No drug, alcohol or illegal weapons violations resulted in arrest at Chatham in 2019. Situations are viewed on a case-by-case basis, but not all incidents are brought to the police department. Students may also report incidents to other areas of campus, like Residence Life, if they do not want to pursue criminal charges or if they are uncomfortable talking with law enforcement.

One-time offenses are situational. 

“Chatham … is attempting to look out for the best interest of students,” Sgt. Grossi said. Underage drinking violations may affect students as they pursue employment. “I feel like [Chatham] take[s] a lot of factors into consideration, and things are referred for disciplinary action … versus an immediate arrest based on those situations.”

Campus police enforces all Pennsylvania state laws: Title IX offenses, which include relationship violence and sexual misconduct; drug and alcohol violations; thefts; hate crimes; assault; and any other criminal offenses that may take place on campus.

All officers must attend mandatory training sessions related to police work, and they must be trained in the use of firearms and qualify annually. Some officers are certified crime-prevention officers through the Pennsylvania Commission on Crime and Delinquency.

Victims of sexual assault, sexual harassment and dating violence may choose to call the CUPD to file a voluntary or confidential report. A confidential report allows people to choose to have the CUPD report the incident without revealing their identity, as detailed in Title IX and in compliance with the Clery Act.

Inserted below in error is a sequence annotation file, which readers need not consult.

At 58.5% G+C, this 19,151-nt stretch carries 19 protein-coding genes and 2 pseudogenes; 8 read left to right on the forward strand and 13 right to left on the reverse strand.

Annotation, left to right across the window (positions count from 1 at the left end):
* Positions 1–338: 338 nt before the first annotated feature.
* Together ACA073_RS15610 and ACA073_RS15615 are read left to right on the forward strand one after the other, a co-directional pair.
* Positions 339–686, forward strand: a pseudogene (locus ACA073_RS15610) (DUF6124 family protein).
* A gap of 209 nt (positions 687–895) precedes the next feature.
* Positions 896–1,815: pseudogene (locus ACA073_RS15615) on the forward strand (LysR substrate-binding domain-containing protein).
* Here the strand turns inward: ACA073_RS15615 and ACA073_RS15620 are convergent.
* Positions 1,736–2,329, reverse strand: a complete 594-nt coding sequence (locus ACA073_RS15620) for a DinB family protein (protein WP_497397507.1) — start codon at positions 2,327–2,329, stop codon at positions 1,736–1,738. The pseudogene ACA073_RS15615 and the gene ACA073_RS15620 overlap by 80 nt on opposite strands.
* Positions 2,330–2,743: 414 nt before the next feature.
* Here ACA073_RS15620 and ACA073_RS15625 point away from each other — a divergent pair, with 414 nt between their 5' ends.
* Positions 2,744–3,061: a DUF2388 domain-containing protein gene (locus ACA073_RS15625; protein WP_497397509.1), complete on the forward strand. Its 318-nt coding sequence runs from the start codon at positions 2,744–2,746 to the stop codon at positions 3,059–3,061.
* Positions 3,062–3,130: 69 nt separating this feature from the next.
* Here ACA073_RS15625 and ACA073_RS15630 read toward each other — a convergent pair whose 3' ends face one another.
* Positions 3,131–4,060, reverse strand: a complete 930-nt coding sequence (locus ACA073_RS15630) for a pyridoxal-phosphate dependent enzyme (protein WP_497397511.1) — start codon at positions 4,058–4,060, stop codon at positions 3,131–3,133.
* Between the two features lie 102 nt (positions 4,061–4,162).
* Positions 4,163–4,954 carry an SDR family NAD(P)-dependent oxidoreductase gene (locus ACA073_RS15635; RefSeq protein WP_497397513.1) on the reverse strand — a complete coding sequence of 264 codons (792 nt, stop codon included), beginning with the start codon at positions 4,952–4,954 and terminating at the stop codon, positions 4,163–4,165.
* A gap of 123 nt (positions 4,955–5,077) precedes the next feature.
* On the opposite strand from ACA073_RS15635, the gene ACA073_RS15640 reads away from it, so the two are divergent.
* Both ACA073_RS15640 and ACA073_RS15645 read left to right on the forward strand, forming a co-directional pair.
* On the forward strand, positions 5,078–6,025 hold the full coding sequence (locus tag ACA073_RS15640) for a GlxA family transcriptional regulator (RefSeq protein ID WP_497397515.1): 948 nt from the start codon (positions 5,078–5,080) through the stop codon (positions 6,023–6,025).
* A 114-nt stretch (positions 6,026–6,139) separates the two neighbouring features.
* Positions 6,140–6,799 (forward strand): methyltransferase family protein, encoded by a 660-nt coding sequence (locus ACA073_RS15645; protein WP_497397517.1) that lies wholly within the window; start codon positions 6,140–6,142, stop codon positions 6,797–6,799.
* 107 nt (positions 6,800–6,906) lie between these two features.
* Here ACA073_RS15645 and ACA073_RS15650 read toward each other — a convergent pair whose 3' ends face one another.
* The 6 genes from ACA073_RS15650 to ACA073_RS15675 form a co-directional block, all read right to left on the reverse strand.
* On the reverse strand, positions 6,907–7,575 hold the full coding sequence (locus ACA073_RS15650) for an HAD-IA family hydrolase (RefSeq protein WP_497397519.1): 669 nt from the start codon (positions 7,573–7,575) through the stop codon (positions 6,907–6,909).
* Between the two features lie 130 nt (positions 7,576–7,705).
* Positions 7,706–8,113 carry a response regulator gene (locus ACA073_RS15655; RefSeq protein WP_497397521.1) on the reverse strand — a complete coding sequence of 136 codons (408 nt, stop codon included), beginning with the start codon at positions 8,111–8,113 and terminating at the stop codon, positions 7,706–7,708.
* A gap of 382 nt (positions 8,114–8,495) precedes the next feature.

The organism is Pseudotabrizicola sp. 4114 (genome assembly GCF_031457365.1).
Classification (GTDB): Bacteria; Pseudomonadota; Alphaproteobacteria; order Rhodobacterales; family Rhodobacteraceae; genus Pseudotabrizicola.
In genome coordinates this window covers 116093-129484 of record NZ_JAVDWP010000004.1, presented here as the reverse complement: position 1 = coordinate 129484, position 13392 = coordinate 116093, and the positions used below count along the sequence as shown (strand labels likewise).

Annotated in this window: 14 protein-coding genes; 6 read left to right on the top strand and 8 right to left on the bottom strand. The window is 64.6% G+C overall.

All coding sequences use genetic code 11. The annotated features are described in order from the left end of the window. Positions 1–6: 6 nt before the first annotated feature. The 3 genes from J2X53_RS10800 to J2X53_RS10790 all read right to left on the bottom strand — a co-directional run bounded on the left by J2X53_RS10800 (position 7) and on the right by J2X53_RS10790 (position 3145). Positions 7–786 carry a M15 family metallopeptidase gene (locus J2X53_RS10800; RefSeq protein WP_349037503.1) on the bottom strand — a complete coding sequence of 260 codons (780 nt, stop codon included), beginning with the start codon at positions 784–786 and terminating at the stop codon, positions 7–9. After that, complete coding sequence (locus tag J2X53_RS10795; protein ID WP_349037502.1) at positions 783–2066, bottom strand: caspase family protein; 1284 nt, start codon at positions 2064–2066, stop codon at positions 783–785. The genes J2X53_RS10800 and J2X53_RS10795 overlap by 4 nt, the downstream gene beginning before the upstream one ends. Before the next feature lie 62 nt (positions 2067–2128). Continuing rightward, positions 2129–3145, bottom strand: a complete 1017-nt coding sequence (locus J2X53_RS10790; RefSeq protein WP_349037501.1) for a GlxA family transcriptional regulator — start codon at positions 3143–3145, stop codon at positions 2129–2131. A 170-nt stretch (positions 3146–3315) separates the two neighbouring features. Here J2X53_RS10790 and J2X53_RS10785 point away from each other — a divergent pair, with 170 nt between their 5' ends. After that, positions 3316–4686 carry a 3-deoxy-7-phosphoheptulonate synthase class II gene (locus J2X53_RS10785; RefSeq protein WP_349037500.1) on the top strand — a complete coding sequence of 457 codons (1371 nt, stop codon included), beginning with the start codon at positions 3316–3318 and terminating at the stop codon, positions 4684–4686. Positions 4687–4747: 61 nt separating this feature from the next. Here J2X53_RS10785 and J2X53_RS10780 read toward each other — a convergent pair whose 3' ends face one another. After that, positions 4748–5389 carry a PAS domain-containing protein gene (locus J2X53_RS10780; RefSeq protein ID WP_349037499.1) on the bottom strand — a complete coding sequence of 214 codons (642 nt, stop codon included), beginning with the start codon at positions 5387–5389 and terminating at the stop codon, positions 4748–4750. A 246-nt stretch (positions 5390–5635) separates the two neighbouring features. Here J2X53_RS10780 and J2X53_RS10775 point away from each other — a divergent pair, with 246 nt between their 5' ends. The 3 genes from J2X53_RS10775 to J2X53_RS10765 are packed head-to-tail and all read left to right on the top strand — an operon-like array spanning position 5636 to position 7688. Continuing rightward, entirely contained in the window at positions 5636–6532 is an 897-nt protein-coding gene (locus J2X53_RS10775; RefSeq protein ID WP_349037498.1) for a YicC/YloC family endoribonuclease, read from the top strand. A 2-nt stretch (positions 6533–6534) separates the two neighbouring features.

Victims may also report relationship violence and sexual misconduct to other people on campus, such as student health or counseling services. Student Health Services can be reached at 412-365-1714. Counseling services can be contacted at 412-365-1282 or [email protected].

Sgt. Grossi was recently promoted to the opportunity to teach the Sexual Harassment, Assault and Rape Prevention (SHARP) classes. These classes are free to community members and teach students preventative tactics and measures to help in these instances. 

Sgt. Grossi and Officer Brian Butler “hope to improve upon the instruction that was already there and work more closely with students and Residence Life about their concerns,” Sgt. Grossi said.

The full Clery Report can be viewed on the Chatham website.